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hujanais
07-17-2015, 12:04 PM
Hello there,

I have been reading lots about using PBOs to capture screenshots rapidly and have got it working. Here is my scenario.

Hardware platform : Android with OpenGL 3.0.
I have images streaming to an Android tablet at about 40-50 FPS. I need to then take screenshots as quickly as I can(once per frame is possible) that will be transmitted to a remote server. Unfortunately, the remote server takes a RGBA bitmap byte array. i.e. TransmitToServer(byte[] bitmap);

Here is my question.

I have been successful with using PBO to read the data back at the full 40-50 FPS but where I run into trouble is to pack that data into the byte array for transmission.

The code before has been truncated for simplicity.

... onDrawFrame() loop
{
index = index % 2;
nextIndex = (index + 1) % 2;

glBindBuffer (GL_PIXEL_PACK_BUFFER, pboIndex[index]);
glReadPixels(0, 0, width, height, GL_RGBA, GL_UNSIGNED_BYTE, NULL); // trigger glReadPixels

glBindBuffer(GL_PIXEL_PACK_BUFFER, pboIndex[nextIndex]); // I am positive this is not waiting for the previous draw to complete as I have experimented by waiting 3-4 frames to be absolutely certain.
ByteBuffer byteBuffer = glMapBufferRange(GL_PIXEL_PACK_BUFFER, 0, datasize, GL_MAP_READ_BIT); // read the buffer from the previously frame. the glReadPixel should be done and this will return immediately.

// Package byteBuffer into byte array.
// This is where I am having a major slowdown. I have used memcpy in JNI and just straight ByteBuffer.clone. They all work correctly but just too slow.
// When I clone the data from a predefined array of the same datasize, it completes in 5ms but with the buffer pointer coming back from glMapBufferRange, it takes almost 20-30ms. What gives?

index++;
}

Any suggestions would be greatly appreciated. My application is working correctly but it is just too slow. Thanks again.

Cheers.

GClements
07-17-2015, 11:49 PM
Hardware platform : Android with OpenGL 3.0.
OpenGL 3.0 or OpenGL ES 3.0? They aren't the same thing.

OpenGL ES has a section on the Khronos message boards (https://www.khronos.org/message_boards/), which may be worth a try.



// This is where I am having a major slowdown. I have used memcpy in JNI and just straight ByteBuffer.clone. They all work correctly but just too slow.
// When I clone the data from a predefined array of the same datasize, it completes in 5ms but with the buffer pointer coming back from glMapBufferRange, it takes almost 20-30ms. What gives?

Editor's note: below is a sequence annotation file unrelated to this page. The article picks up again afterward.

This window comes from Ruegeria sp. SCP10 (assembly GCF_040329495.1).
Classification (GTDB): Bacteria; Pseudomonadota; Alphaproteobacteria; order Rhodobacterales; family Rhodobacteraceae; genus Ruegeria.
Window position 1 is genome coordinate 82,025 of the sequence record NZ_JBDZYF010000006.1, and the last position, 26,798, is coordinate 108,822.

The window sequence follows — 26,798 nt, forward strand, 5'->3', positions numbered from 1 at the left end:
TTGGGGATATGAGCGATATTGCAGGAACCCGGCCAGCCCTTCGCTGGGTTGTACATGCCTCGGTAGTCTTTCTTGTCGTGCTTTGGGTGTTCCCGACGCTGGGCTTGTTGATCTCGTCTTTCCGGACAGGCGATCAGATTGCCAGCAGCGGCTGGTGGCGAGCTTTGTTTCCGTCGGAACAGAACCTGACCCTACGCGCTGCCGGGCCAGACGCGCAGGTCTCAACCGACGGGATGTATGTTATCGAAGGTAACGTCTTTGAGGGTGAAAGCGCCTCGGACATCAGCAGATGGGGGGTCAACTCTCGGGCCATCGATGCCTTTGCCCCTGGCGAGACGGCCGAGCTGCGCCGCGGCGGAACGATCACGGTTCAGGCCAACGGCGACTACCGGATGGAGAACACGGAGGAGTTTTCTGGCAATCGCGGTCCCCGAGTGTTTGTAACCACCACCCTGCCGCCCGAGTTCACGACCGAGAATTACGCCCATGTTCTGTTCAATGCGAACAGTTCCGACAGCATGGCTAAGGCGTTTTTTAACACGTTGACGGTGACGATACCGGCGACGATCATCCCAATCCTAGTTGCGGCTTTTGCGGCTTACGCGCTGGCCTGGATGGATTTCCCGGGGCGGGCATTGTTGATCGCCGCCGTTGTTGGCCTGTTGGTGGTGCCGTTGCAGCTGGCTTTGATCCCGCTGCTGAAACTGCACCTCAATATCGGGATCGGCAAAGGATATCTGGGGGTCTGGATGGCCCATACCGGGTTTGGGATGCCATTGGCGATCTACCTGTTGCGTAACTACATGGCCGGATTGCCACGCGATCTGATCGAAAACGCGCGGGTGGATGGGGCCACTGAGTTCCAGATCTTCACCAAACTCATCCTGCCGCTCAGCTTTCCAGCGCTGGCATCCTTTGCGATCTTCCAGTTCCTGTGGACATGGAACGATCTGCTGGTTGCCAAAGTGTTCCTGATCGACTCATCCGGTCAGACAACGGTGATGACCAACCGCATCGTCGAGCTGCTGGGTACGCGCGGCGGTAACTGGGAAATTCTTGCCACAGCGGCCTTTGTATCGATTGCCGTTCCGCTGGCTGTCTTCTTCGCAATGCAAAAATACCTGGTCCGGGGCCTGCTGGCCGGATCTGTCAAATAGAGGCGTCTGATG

If the device has dedicated video memory (uncommon for a mobile device, but possible), you would expect copying from video memory to system memory to be slower than copies between regions of system memory. Even if it uses the same physical RAM for video memory and system memory, the region used for video memory may be normally unmapped while the GPU is active, resulting in a task switch when you try to access it.

If you're using OpenGL 3, you could try using glGetBufferSubData() instead, but that isn't available in OpenGL ES 3.

Ultimately, copies from video memory to system memory are considered less important than the other cases and are often slower as a consequence (i.e. if the designer can make something else faster at the expense of read-back performance, they probably will).

Dark Photon
07-18-2015, 12:35 PM
Hello there,

I have been reading lots about using PBOs to capture screenshots rapidly and have got it working. Here is my scenario.

Hardware platform : Android with OpenGL 3.0.

What embedded platform is this?
What GPU does it have in it?
What speed of DRAM is in the system?
Does it have dedicated GPU memory?

As GClements said, there is an OpenGL ES Forum (https://www.khronos.org/message_boards/forumdisplay.php/70-OpenGL-ES-general-technical-discussions?) on Khronos.org, and you should certainly try posting on it. That said, in my experience, the Khronos GL-ES forum is not very active. By contrast, we get all kinds of OpenGL ES questions on the OpenGL.org forums and have lots of folks reading here. So feel free to post here if you don't get what you need.




glBindBuffer (GL_PIXEL_PACK_BUFFER, pboIndex[index]);
glReadPixels(0, 0, width, height, GL_RGBA, GL_UNSIGNED_BYTE, NULL); // trigger glReadPixels


What values are assigned to width and height?
What is the format of the color buffer buffer you're reading from (e.g. RGB565, RGBA4, RGB8, RGBA8, etc.)?
Does the format you're reading from match the format (bit depth, component order, and packing) you're asking for?
Is the buffer you're reading from an EGL surface or a color attachment in an FBO?




glBindBuffer(GL_PIXEL_PACK_BUFFER, pboIndex[nextIndex]); // I am positive this is not waiting for the previous draw to complete as I have experimented by waiting 3-4 frames to be absolutely certain.
ByteBuffer byteBuffer = glMapBufferRange(GL_PIXEL_PACK_BUFFER, 0, datasize, GL_MAP_READ_BIT); // read the buffer from the previously frame. the glReadPixel should be done and this will return immediately.


Have you put timing calipers around all of the above section of code to verify that this is all taking near-zero time? How much time do you measure?



// Package byteBuffer into byte array.
// This is where I am having a major slowdown. I have used memcpy in JNI and just straight ByteBuffer.clone. They all work correctly but just too slow.